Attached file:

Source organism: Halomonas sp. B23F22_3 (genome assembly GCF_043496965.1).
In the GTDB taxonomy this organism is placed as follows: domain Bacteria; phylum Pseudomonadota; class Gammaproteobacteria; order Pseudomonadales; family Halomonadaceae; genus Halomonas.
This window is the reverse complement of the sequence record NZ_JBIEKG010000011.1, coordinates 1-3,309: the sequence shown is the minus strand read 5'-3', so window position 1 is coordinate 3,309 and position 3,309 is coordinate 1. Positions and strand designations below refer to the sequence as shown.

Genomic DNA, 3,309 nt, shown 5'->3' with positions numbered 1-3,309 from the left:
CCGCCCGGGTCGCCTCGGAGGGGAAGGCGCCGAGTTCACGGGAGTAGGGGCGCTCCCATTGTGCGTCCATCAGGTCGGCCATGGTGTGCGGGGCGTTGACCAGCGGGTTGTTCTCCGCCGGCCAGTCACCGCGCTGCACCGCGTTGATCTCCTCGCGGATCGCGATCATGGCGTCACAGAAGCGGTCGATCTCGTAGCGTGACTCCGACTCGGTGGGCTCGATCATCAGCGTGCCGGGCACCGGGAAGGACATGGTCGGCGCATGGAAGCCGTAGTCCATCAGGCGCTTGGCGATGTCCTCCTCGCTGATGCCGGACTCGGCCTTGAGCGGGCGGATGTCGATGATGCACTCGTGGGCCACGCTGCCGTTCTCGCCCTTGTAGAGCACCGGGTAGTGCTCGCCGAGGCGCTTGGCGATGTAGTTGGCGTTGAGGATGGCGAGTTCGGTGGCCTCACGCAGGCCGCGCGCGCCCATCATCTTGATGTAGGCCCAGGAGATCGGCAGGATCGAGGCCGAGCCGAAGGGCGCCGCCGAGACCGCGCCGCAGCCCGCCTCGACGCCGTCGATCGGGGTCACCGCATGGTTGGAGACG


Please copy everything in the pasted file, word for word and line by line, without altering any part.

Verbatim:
Source organism: Halomonas sp. B23F22_3 (genome assembly GCF_043496965.1).
In the GTDB taxonomy this organism is placed as follows: domain Bacteria; phylum Pseudomonadota; class Gammaproteobacteria; order Pseudomonadales; family Halomonadaceae; genus Halomonas.
This window is the reverse complement of the sequence record NZ_JBIEKG010000011.1, coordinates 1-3,309: the sequence shown is the minus strand read 5'-3', so window position 1 is coordinate 3,309 and position 3,309 is coordinate 1. Positions and strand designations below refer to the sequence as shown.

Genomic DNA, 3,309 nt, shown 5'->3' with positions numbered 1-3,309 from the left:
CCGCCCGGGTCGCCTCGGAGGGGAAGGCGCCGAGTTCACGGGAGTAGGGGCGCTCCCATTGTGCGTCCATCAGGTCGGCCATGGTGTGCGGGGCGTTGACCAGCGGGTTGTTCTCCGCCGGCCAGTCACCGCGCTGCACCGCGTTGATCTCCTCGCGGATCGCGATCATGGCGTCACAGAAGCGGTCGATCTCGTAGCGTGACTCCGACTCGGTGGGCTCGATCATCAGCGTGCCGGGCACCGGGAAGGACATGGTCGGCGCATGGAAGCCGTAGTCCATCAGGCGCTTGGCGATGTCCTCCTCGCTGATGCCGGACTCGGCCTTGAGCGGGCGGATGTCGATGATGCACTCGTGGGCCACGCTGCCGTTCTCGCCCTTGTAGAGCACCGGGTAGTGCTCGCCGAGGCGCTTGGCGATGTAGTTGGCGTTGAGGATGGCGAGTTCGGTGGCCTCACGCAGGCCGCGCGCGCCCATCATCTTGATGTAGGCCCAGGAGATCGGCAGGATCGAGGCCGAGCCGAAGGGCGCCGCCGAGACCGCGCCGCAGCCCGCCTCGACGCCGTCGATCGGGGTCACCGCATGGTTGGAGACG